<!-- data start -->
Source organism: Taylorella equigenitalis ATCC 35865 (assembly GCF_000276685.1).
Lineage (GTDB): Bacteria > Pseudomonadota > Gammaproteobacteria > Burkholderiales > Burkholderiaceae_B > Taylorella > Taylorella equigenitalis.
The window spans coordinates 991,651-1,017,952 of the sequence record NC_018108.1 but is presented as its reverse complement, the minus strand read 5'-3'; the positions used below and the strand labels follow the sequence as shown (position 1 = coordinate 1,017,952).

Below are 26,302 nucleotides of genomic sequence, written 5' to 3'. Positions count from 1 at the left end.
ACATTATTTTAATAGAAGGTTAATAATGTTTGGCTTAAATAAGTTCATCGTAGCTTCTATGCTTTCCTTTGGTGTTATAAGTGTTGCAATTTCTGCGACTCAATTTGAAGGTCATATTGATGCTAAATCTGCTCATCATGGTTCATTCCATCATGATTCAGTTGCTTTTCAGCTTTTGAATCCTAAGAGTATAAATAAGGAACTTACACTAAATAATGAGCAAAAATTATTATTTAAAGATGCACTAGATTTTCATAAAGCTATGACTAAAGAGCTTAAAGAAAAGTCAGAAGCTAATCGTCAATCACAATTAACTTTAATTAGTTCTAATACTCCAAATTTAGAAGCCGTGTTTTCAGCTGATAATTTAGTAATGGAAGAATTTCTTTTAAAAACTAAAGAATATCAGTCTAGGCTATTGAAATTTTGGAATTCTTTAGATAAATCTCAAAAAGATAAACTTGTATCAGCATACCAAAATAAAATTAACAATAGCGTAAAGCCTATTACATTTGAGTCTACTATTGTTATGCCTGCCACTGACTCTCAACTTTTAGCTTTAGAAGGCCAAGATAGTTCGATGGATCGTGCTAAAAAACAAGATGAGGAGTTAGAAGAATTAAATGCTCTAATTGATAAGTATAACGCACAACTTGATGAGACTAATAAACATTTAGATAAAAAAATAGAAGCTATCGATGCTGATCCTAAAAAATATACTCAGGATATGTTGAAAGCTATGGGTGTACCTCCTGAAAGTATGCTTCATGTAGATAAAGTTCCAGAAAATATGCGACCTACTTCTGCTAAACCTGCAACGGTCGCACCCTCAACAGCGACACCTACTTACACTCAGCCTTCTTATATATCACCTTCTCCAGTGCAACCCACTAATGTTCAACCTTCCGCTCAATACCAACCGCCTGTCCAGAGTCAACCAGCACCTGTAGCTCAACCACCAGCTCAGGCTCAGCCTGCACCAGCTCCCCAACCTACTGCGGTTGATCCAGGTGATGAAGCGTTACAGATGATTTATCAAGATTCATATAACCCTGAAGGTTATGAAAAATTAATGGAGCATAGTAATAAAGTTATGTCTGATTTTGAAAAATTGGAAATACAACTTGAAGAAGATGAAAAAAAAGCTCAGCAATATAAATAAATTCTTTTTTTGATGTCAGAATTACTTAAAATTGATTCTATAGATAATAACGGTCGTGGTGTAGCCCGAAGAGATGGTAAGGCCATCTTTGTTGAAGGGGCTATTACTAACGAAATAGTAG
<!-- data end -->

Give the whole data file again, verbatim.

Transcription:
Source organism: Taylorella equigenitalis ATCC 35865 (assembly GCF_000276685.1).
Lineage (GTDB): Bacteria > Pseudomonadota > Gammaproteobacteria > Burkholderiales > Burkholderiaceae_B > Taylorella > Taylorella equigenitalis.
The window spans coordinates 991,651-1,017,952 of the sequence record NC_018108.1 but is presented as its reverse complement, the minus strand read 5'-3'; the positions used below and the strand labels follow the sequence as shown (position 1 = coordinate 1,017,952).

Below are 26,302 nucleotides of genomic sequence, written 5' to 3'. Positions count from 1 at the left end.
ACATTATTTTAATAGAAGGTTAATAATGTTTGGCTTAAATAAGTTCATCGTAGCTTCTATGCTTTCCTTTGGTGTTATAAGTGTTGCAATTTCTGCGACTCAATTTGAAGGTCATATTGATGCTAAATCTGCTCATCATGGTTCATTCCATCATGATTCAGTTGCTTTTCAGCTTTTGAATCCTAAGAGTATAAATAAGGAACTTACACTAAATAATGAGCAAAAATTATTATTTAAAGATGCACTAGATTTTCATAAAGCTATGACTAAAGAGCTTAAAGAAAAGTCAGAAGCTAATCGTCAATCACAATTAACTTTAATTAGTTCTAATACTCCAAATTTAGAAGCCGTGTTTTCAGCTGATAATTTAGTAATGGAAGAATTTCTTTTAAAAACTAAAGAATATCAGTCTAGGCTATTGAAATTTTGGAATTCTTTAGATAAATCTCAAAAAGATAAACTTGTATCAGCATACCAAAATAAAATTAACAATAGCGTAAAGCCTATTACATTTGAGTCTACTATTGTTATGCCTGCCACTGACTCTCAACTTTTAGCTTTAGAAGGCCAAGATAGTTCGATGGATCGTGCTAAAAAACAAGATGAGGAGTTAGAAGAATTAAATGCTCTAATTGATAAGTATAACGCACAACTTGATGAGACTAATAAACATTTAGATAAAAAAATAGAAGCTATCGATGCTGATCCTAAAAAATATACTCAGGATATGTTGAAAGCTATGGGTGTACCTCCTGAAAGTATGCTTCATGTAGATAAAGTTCCAGAAAATATGCGACCTACTTCTGCTAAACCTGCAACGGTCGCACCCTCAACAGCGACACCTACTTACACTCAGCCTTCTTATATATCACCTTCTCCAGTGCAACCCACTAATGTTCAACCTTCCGCTCAATACCAACCGCCTGTCCAGAGTCAACCAGCACCTGTAGCTCAACCACCAGCTCAGGCTCAGCCTGCACCAGCTCCCCAACCTACTGCGGTTGATCCAGGTGATGAAGCGTTACAGATGATTTATCAAGATTCATATAACCCTGAAGGTTATGAAAAATTAATGGAGCATAGTAATAAAGTTATGTCTGATTTTGAAAAATTGGAAATACAACTTGAAGAAGATGAAAAAAAAGCTCAGCAATATAAATAAATTCTTTTTTTGATGTCAGAATTACTTAAAATTGATTCTATAGATAATAACGGTCGTGGTGTAGCCCGAAGAGATGGTAAGGCCATCTTTGTTGAAGGGGCTATTACTAACGAAATAGTAG